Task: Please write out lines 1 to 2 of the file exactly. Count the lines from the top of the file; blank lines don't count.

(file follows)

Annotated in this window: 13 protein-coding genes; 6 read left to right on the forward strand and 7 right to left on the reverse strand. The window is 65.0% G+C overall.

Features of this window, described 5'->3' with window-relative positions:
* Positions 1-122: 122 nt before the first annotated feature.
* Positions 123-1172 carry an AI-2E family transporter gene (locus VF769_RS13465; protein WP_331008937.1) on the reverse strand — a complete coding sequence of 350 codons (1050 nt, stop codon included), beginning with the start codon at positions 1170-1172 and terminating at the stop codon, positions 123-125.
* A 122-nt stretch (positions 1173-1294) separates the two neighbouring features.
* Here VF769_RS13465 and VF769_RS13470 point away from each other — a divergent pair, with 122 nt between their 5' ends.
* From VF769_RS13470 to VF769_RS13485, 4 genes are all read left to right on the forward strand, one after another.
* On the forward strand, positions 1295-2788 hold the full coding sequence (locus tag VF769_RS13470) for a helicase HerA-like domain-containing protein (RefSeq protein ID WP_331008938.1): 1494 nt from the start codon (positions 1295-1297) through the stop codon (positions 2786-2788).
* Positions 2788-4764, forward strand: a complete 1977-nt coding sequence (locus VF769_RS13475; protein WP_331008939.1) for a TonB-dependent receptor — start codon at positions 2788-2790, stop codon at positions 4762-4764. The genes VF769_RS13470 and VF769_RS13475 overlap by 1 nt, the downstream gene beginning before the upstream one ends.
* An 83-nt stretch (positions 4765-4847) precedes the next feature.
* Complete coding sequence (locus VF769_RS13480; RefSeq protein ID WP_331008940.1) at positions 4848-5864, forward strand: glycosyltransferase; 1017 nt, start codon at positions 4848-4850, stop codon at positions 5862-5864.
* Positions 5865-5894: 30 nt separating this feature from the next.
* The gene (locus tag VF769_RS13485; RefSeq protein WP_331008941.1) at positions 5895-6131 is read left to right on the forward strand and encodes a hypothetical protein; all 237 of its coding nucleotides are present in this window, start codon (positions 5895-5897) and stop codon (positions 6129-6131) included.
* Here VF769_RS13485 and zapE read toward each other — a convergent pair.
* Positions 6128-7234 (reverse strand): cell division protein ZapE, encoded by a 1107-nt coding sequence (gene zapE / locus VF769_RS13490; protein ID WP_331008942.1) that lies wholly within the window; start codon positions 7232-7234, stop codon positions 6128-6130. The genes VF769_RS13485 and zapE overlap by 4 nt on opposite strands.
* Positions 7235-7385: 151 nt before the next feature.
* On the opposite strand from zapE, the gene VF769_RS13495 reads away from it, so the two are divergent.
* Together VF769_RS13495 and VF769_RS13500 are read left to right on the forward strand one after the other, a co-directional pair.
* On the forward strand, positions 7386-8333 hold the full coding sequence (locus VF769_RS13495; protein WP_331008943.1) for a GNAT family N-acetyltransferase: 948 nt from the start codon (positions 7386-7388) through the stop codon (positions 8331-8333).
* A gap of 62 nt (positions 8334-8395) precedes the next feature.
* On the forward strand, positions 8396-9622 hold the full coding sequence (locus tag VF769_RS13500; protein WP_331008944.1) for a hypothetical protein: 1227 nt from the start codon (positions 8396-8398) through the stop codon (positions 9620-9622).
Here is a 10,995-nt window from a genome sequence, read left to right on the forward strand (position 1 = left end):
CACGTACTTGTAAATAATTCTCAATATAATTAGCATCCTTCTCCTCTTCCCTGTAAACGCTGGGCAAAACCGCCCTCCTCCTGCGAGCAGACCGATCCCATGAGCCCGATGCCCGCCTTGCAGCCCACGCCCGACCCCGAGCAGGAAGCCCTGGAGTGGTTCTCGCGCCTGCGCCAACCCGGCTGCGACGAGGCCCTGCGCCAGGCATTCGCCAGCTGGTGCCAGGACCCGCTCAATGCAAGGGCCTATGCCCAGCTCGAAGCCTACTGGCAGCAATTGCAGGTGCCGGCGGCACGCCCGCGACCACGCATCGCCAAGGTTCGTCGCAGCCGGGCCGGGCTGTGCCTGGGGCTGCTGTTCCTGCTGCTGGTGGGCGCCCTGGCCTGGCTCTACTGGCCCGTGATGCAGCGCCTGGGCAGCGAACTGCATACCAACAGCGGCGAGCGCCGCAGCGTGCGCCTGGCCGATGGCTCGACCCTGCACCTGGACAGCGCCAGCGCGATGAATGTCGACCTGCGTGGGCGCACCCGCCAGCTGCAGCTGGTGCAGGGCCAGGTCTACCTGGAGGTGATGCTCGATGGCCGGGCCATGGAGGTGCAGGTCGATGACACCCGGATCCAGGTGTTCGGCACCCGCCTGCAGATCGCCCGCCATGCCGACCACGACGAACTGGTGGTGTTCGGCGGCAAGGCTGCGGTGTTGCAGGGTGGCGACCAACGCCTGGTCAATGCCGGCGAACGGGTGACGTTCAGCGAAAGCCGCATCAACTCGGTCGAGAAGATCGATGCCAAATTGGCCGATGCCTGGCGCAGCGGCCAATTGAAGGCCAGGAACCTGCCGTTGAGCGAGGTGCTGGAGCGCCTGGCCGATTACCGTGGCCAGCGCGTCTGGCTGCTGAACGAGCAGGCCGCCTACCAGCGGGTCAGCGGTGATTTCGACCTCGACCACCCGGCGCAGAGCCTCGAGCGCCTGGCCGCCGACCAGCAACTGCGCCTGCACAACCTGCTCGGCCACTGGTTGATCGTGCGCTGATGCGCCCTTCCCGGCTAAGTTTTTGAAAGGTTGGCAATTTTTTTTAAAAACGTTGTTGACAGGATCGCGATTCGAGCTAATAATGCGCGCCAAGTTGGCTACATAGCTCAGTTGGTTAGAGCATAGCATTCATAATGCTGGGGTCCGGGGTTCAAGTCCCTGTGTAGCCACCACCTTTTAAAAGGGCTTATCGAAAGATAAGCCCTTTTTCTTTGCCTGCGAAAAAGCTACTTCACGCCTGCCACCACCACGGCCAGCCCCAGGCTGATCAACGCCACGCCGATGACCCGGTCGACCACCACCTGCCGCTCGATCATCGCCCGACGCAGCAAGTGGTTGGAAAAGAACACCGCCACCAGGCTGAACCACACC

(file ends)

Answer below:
Annotated in this window: 13 protein-coding genes; 6 read left to right on the forward strand and 7 right to left on the reverse strand. The window is 65.0% G+C overall.

Features of this window, described 5'->3' with window-relative positions: